If you're not vegan yet, today is an absolutely wonderful day to start. If you're already vegan, try to talk to someone about veganism and the importance of not harming other animals.  Or, rescue someone from a shelter.  Or, teach someone how to cook a plant-only feast and why veganism is important to you. Or look into creating a buying co-op.  Or, write a play about veganism. Or hand out leaflets about veganism and abolition.  Or educate yourself about the abolitionist approach to animal rights. Be brave. Be creative.  Think carefully.  Act well.

Nonviolence is just the "L" in love. Today is the best day in history for all advocates to start writing the whole word by promoting veganism, abolition and animal solidarity. The problem is not the lack of a plan; it's fear that we will be unsuccessful, worry about what other people are doing, and an uncertainty about what to do.  We're all scared of failure, but nonhuman animals require our courage. It is up to each of us to be the organization of change.

To Dr. Roger Yates, Doctor of Philosophy

Dear Roger,

I have decided to withdraw my challenge to debate you, as well as the post that proposed it.  I hope at some point you'll change your mind about a handful of things I consider to be important to taking a strong, uncluttered abolitionist position. Nevertheless, I wanted to wish you all the best and to apologize for what were, I gather, some comments that were deeply hurtful to you personally in the original challenge. I'll do my best to treat you (among other advocates), more charitably in the future.

Always my best,

Animal advocacy and the principle of charity

Going forward, I have decided to use strictly the principle of charity (for at least one year) in my dealings with other animals advocates where it is practicable to do so (except where abiding by the principle of charity would draw me into greater harms, issues of sincerity or other misguided positions with respect to other advocates).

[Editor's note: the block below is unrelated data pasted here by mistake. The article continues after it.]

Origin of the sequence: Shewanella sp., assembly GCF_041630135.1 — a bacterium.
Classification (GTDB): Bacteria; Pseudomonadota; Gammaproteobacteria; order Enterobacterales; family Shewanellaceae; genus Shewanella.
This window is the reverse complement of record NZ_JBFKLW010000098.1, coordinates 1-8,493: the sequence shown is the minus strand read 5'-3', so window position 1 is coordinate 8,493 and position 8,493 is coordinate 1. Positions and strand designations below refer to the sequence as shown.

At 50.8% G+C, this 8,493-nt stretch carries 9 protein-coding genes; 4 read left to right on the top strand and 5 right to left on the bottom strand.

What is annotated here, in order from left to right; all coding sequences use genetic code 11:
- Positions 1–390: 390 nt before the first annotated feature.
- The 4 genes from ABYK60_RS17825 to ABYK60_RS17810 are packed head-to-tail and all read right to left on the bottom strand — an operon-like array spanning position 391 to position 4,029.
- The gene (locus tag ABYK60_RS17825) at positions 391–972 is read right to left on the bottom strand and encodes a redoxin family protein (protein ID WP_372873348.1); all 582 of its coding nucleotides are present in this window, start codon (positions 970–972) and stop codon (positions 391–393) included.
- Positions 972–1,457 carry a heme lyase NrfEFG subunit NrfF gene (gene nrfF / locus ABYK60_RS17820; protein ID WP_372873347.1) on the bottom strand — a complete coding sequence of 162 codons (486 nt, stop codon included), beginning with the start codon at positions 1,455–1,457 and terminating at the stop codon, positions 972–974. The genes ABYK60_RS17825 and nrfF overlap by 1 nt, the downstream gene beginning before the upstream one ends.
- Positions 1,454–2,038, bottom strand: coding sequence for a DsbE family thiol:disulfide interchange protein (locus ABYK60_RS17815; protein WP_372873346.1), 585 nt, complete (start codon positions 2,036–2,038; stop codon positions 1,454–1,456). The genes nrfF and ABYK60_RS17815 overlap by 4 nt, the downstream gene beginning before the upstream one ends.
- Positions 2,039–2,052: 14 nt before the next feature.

Of course, charity is not a panacea to fix the broader problems in the advocacy community.  It cannot paper over substantive ideological differences nor will it solve some of the more endemic social problems to the movement. Nor will it inure me from the less than charitable attacks directed toward Gary L. Francione or toward other abolitionist colleagues. Indeed, it is impossible to read some of the most recent and historical attacks charitably.

But neither will charitable reading of substantive and sincere discussion inhibit my criticism (which will remain continuous, involved and, let's say, hands-on). Further, I believe without question that abolitionist and vegan ideas are well-reasoned enough that disagreement with them easily withstands a charitable reading of disagreements with abolition as an ideology or veganism as a practice. Nonviolence in discourse starts with engaging what people have actually written rather than misrepresenting their views as a rhetorical tactic.

I have no doubt that there will be occasional lapses, but no one's perfect. I am deeply ambivalent about any sort of leadership role in our community. But in the end, my work is about me and my relationship to other animals, and that's what I want to keep uppermost in my mind.  My sense is that discipline, practical knowledge and a commitment to what we owe others (whether we consider them lovable) are all important parts of a good moral character. Fidelity is important, even with our opponents.

I don't consider much of my interaction with the advocacy community to be particularly uncharitable.  Nevertheless, virtue calls us to be models when we can be, and I am daily reminded of just how sorely the advocacy needs good role models.

May peace be upon us all.